Injections may take the bite out of malaria studies
From: Bridget M. Kuehn, MSJ. JAMA. 2012;308(22):2325. doi:10.1001/jama.2012.105690.
Studies of experimental malaria interventions have long relied on a tried-and-true method of causing malaria infections in healthy volunteers by subjecting them to bites from mosquitos infected with Plasmodium falciparum parasites. But results from a preliminary study presented at the American Society of Tropical Medicine and Hygiene in November suggest that injections of purified cryopreserved P. falciparum sporozoites may also do the trick.
Added by Robert ten Hove:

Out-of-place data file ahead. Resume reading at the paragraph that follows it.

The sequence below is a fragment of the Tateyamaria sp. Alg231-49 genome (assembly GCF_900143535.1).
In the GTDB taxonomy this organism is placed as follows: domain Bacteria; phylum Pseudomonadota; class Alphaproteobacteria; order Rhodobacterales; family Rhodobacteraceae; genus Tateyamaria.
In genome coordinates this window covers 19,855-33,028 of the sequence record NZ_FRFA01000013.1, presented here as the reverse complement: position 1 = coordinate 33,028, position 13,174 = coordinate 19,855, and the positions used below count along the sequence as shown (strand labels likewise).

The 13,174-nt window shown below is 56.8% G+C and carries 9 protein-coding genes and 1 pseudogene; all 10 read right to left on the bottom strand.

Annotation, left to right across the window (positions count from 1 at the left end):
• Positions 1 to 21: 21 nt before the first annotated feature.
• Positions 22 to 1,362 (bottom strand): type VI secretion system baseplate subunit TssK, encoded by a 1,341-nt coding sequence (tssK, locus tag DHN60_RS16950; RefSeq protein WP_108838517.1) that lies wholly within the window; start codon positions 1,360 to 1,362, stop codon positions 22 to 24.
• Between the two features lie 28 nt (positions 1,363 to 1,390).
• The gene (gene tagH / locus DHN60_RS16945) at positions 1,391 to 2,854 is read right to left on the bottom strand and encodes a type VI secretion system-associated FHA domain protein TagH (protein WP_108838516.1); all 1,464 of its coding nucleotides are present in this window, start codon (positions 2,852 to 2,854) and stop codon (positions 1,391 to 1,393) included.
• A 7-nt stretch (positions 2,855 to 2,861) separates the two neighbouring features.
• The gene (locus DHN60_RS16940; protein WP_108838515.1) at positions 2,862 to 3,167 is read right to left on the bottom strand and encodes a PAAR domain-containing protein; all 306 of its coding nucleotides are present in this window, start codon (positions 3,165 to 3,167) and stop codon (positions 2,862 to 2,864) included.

The P. falciparum lifecycle continues when sporozoites enter the bloodstream and infect livercells. Obtaining these sporozoites, Anopheles mosquitos need to be grown in a strictly controlled cultivation chamber. The mosquitoes are exposed to infected blood, before they are fed on the study-participants. Using cryopreserved sporozoites, these cultivation procedures are something of the past. Whats more, study-participants can be exposed to well defined number of sporozoites.